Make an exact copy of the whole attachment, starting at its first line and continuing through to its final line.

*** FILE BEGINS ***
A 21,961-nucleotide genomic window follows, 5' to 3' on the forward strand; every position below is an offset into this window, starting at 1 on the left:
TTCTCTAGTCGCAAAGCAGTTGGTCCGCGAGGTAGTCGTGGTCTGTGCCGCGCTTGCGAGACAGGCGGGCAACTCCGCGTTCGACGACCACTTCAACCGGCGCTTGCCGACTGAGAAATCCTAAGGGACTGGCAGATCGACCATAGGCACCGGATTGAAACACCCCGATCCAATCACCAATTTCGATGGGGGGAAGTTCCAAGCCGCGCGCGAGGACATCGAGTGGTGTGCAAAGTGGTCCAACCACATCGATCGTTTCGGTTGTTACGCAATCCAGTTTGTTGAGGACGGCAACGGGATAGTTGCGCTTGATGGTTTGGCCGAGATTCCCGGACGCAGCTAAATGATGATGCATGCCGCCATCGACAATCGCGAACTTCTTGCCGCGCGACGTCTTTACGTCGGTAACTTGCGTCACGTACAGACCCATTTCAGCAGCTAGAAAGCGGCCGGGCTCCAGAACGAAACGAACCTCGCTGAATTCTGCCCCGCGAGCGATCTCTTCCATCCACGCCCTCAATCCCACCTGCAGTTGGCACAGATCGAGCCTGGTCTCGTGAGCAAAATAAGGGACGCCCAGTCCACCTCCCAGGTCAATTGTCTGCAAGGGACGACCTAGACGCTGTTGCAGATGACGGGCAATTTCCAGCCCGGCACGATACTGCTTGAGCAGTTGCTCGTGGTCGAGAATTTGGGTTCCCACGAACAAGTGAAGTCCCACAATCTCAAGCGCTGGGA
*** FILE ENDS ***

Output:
A 21,961-nucleotide genomic window follows, 5' to 3' on the forward strand; every position below is an offset into this window, starting at 1 on the left:
TTCTCTAGTCGCAAAGCAGTTGGTCCGCGAGGTAGTCGTGGTCTGTGCCGCGCTTGCGAGACAGGCGGGCAACTCCGCGTTCGACGACCACTTCAACCGGCGCTTGCCGACTGAGAAATCCTAAGGGACTGGCAGATCGACCATAGGCACCGGATTGAAACACCCCGATCCAATCACCAATTTCGATGGGGGGAAGTTCCAAGCCGCGCGCGAGGACATCGAGTGGTGTGCAAAGTGGTCCAACCACATCGATCGTTTCGGTTGTTACGCAATCCAGTTTGTTGAGGACGGCAACGGGATAGTTGCGCTTGATGGTTTGGCCGAGATTCCCGGACGCAGCTAAATGATGATGCATGCCGCCATCGACAATCGCGAACTTCTTGCCGCGCGACGTCTTTACGTCGGTAACTTGCGTCACGTACAGACCCATTTCAGCAGCTAGAAAGCGGCCGGGCTCCAGAACGAAACGAACCTCGCTGAATTCTGCCCCGCGAGCGATCTCTTCCATCCACGCCCTCAATCCCACCTGCAGTTGGCACAGATCGAGCCTGGTCTCGTGAGCAAAATAAGGGACGCCCAGTCCACCTCCCAGGTCAATTGTCTGCAAGGGACGACCTAGACGCTGTTGCAGATGACGGGCAATTTCCAGCCCGGCACGATACTGCTTGAGCAGTTGCTCGTGGTCGAGAATTTGGGTTCCCACGAACAAGTGAAGTCCCACAATCTCAAGCGCTGGGA